Tuesday, 6 October 2015

Prenatal hormone involvement in autism risk?

The findings reported by Gayle Windham and colleagues [1] caught my eye recently and their observations based on the examination of mid-pregnancy serum hormone and protein markers for some 2500 mothers of children diagnosed with an autism spectrum disorder (ASD) compared with 600,000 controls.

Detailing results based on: "Second trimester levels of unconjugated estriol (uE3), human chorionic gonadotropin (hCG), and maternal serum alpha-fetoprotein (MSAFP)", researchers reported that their results: "further support prenatal hormone involvement in ASD risk."

I perhaps need to do a little 'defining' before progressing any further with this post. Unconjugated estriol (uE3) refers to an estrogen. It becomes the dominant oestrogen during pregnancy; produced by the baby's liver and placenta. Measured levels of uE3 during the 2nd trimester of pregnancy have been linked to various 'outcomes' including the possibility of Down's syndrome and neural tube defects.

Human chorionic gonadotropin (hCG) is another hormone; one that is normally used to confirm pregnancy. During pregnancy, levels of hCG can also be used to determine Down's syndrome. Serum alpha-fetoprotein (MSAFP) is the most abundant plasma protein found in the developing foetus. During pregnancy, extremes in levels of MSAFP can indicate issues in pregnancy. Combined together, these various hormones/proteins make up the so-called triple test, that when added to information such as maternal age and stage of pregnancy, can classify a pregnancy as being high or low risk for chromosomal abnormalities. That being said, the test is by no means perfect.

Windham et al report some rather complicated results based on adjusted odds ratios (AOR) when it came to autism vs control samples. So: "Lower uE3 (AOR for < 10th percentile vs. 25th-74th percentiles = 1.21, 95 % CI 1.06-1.37), and higher MSAFP (AOR = 1.21, 95 % CI 1.07-1.37 for > 90th percentile) were significantly associated with ASD. A U-shaped relationship was seen for hCG (AOR = 1.16, 95 % CI 1.02-1.32 for < 10th percentile; AOR = 1.19, 95 % CI 1.05-1.36 for > 90th percentile)." Lower uE3 is a trend found in relation to Down's syndrome. Higher MSAFP however runs slightly counter to what has been discussed in relation to Down's syndrome. By contrast, elevations in MSAFP tend to be more readily linked to pregnancies where neural tube defects may be present. What this all means is that yes, these results could indicate the involvement of prenatal hormones and chromosomal issues in relation to 'some' autism, but science still needs to go a little way before anyone talks about a triple test being applied to autism (and the ethical issues that this might bring).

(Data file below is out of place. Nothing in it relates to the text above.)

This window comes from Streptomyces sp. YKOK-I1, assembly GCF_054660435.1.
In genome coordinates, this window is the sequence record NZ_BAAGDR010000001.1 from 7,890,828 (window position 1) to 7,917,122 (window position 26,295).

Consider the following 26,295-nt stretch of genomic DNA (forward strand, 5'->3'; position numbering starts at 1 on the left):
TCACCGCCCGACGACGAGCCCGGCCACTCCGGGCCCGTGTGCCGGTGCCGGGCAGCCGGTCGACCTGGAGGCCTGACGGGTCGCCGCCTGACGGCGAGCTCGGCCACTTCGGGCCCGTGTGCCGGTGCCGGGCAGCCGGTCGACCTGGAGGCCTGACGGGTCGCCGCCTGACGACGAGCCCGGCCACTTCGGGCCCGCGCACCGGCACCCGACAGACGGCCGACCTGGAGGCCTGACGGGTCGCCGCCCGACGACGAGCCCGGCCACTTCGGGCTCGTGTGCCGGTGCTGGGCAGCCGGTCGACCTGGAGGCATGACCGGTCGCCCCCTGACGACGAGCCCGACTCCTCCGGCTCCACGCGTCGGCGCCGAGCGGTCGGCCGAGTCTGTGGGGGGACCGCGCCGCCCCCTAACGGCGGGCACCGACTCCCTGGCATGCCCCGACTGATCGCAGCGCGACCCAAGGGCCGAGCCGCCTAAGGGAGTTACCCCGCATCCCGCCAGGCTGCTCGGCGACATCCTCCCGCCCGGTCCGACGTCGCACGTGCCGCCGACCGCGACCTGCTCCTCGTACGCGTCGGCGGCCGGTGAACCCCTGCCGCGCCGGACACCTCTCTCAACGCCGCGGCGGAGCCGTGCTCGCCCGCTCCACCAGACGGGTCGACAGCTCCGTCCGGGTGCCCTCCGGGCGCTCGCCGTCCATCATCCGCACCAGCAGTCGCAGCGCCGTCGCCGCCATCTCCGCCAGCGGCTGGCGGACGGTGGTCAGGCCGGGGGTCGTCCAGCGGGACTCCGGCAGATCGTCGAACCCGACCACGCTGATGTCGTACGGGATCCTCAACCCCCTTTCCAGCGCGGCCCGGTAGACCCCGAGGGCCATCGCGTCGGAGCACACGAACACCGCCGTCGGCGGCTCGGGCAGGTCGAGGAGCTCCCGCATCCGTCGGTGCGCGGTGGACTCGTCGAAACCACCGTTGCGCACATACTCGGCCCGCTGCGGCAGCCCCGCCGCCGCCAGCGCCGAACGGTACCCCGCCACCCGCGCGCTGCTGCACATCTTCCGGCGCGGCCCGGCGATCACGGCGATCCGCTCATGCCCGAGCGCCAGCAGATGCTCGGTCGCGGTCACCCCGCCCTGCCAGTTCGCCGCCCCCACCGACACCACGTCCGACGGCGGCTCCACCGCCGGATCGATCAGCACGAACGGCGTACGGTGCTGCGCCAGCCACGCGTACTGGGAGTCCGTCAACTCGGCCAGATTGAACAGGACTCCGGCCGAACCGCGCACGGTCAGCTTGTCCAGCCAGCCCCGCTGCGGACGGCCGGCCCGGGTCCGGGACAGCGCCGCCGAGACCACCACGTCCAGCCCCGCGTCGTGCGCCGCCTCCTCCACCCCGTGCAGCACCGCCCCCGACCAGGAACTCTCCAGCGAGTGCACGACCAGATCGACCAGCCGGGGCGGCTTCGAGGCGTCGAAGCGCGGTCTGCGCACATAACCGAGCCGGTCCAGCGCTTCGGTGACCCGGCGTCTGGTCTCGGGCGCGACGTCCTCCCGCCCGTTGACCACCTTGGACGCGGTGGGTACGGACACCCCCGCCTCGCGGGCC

I think it's also worthwhile briefly bringing in a few caveats to such pregnancy testing that could be pertinent to other autism research findings. As per other information, a mother's weight during pregnancy can affect what results you get - "Serum marker levels tend to be decreased in heavier women, and increased in lighter women." If you map this on to the research talking about maternal obesity linked to some autism (being careful not to generalise here), you can see how adjustments might have been / have to be made. Ethnicity is another factor that needs to be kept in mind. Also: "AFP and uE3 levels tend to be low (about 8% and 6% respectively) in women with insulin dependent diabetes mellitus." This is particularly interesting in view of the quite consistent literature detailing how gestational diabetes seems to show a connection to risk of offspring autism (see here). Various other factors (vaginal bleeding) can similarly affect results.

The Windham results are nevertheless interesting and are strengthened somewhat by the large participant numbers included for study. That other groups have similarly talked about elevations in MSAFP in relation to autism [2] increases the confidence that there may something further to see in this area, at least for some autism.

Music: Al Green - Tired of Being Alone.


[1] Windham GC. et al. Autism Spectrum Disorder Risk in Relation to Maternal Mid-Pregnancy Serum Hormone and Protein Markers from Prenatal Screening in California. J Autism Dev Disord. 2015 Sep 14.

[2] Abdallah MW. et al. Autism spectrum disorders and maternal serum α-fetoprotein levels during pregnancy. Can J Psychiatry. 2011 Dec;56(12):727-34.


ResearchBlogging.org Windham GC, Lyall K, Anderson M, & Kharrazi M (2015). Autism Spectrum Disorder Risk in Relation to Maternal Mid-Pregnancy Serum Hormone and Protein Markers from Prenatal Screening in California. Journal of autism and developmental disorders PMID: 26370672